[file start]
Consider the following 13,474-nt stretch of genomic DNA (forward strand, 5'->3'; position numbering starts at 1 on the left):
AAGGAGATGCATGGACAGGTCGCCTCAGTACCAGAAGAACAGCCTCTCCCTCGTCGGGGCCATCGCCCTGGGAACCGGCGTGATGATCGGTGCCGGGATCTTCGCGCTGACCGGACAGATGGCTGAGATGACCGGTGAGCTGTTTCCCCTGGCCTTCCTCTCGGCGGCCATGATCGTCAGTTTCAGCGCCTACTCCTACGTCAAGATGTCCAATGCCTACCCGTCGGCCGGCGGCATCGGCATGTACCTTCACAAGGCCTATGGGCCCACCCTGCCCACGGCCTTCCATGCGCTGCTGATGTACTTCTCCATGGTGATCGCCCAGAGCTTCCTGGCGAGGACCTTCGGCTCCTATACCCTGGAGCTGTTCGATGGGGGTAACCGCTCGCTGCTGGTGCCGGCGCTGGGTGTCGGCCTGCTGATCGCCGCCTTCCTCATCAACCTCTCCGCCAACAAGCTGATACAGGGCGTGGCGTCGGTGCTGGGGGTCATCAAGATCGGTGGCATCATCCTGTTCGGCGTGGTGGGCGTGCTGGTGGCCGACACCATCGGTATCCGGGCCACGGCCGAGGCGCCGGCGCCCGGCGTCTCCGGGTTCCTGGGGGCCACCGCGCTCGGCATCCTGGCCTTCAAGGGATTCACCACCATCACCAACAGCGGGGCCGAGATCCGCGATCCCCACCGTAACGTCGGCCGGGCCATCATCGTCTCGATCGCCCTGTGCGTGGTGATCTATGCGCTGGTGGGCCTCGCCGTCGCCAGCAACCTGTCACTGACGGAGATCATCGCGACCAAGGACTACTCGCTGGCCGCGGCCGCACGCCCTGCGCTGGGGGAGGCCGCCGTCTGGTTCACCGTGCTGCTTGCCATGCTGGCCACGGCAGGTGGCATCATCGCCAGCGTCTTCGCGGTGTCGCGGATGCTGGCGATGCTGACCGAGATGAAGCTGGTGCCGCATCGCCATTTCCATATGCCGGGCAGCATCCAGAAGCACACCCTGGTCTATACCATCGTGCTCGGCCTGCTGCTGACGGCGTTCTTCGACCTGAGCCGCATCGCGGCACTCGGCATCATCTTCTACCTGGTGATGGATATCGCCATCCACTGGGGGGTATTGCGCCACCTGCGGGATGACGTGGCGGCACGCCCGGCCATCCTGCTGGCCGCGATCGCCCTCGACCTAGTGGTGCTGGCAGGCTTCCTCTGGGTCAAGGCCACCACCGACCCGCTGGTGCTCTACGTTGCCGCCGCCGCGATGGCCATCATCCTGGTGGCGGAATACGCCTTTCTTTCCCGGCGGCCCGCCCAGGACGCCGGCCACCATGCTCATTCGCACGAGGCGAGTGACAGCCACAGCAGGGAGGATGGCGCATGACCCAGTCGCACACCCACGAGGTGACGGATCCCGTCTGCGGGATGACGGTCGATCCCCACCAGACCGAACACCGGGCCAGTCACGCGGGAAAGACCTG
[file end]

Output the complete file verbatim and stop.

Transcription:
Consider the following 13,474-nt stretch of genomic DNA (forward strand, 5'->3'; position numbering starts at 1 on the left):
AAGGAGATGCATGGACAGGTCGCCTCAGTACCAGAAGAACAGCCTCTCCCTCGTCGGGGCCATCGCCCTGGGAACCGGCGTGATGATCGGTGCCGGGATCTTCGCGCTGACCGGACAGATGGCTGAGATGACCGGTGAGCTGTTTCCCCTGGCCTTCCTCTCGGCGGCCATGATCGTCAGTTTCAGCGCCTACTCCTACGTCAAGATGTCCAATGCCTACCCGTCGGCCGGCGGCATCGGCATGTACCTTCACAAGGCCTATGGGCCCACCCTGCCCACGGCCTTCCATGCGCTGCTGATGTACTTCTCCATGGTGATCGCCCAGAGCTTCCTGGCGAGGACCTTCGGCTCCTATACCCTGGAGCTGTTCGATGGGGGTAACCGCTCGCTGCTGGTGCCGGCGCTGGGTGTCGGCCTGCTGATCGCCGCCTTCCTCATCAACCTCTCCGCCAACAAGCTGATACAGGGCGTGGCGTCGGTGCTGGGGGTCATCAAGATCGGTGGCATCATCCTGTTCGGCGTGGTGGGCGTGCTGGTGGCCGACACCATCGGTATCCGGGCCACGGCCGAGGCGCCGGCGCCCGGCGTCTCCGGGTTCCTGGGGGCCACCGCGCTCGGCATCCTGGCCTTCAAGGGATTCACCACCATCACCAACAGCGGGGCCGAGATCCGCGATCCCCACCGTAACGTCGGCCGGGCCATCATCGTCTCGATCGCCCTGTGCGTGGTGATCTATGCGCTGGTGGGCCTCGCCGTCGCCAGCAACCTGTCACTGACGGAGATCATCGCGACCAAGGACTACTCGCTGGCCGCGGCCGCACGCCCTGCGCTGGGGGAGGCCGCCGTCTGGTTCACCGTGCTGCTTGCCATGCTGGCCACGGCAGGTGGCATCATCGCCAGCGTCTTCGCGGTGTCGCGGATGCTGGCGATGCTGACCGAGATGAAGCTGGTGCCGCATCGCCATTTCCATATGCCGGGCAGCATCCAGAAGCACACCCTGGTCTATACCATCGTGCTCGGCCTGCTGCTGACGGCGTTCTTCGACCTGAGCCGCATCGCGGCACTCGGCATCATCTTCTACCTGGTGATGGATATCGCCATCCACTGGGGGGTATTGCGCCACCTGCGGGATGACGTGGCGGCACGCCCGGCCATCCTGCTGGCCGCGATCGCCCTCGACCTAGTGGTGCTGGCAGGCTTCCTCTGGGTCAAGGCCACCACCGACCCGCTGGTGCTCTACGTTGCCGCCGCCGCGATGGCCATCATCCTGGTGGCGGAATACGCCTTTCTTTCCCGGCGGCCCGCCCAGGACGCCGGCCACCATGCTCATTCGCACGAGGCGAGTGACAGCCACAGCAGGGAGGATGGCGCATGACCCAGTCGCACACCCACGAGGTGACGGATCCCGTCTGCGGGATGACGGTCGATCCCCACCAGACCGAACACCGGGCCAGTCACGCGGGAAAGACCTG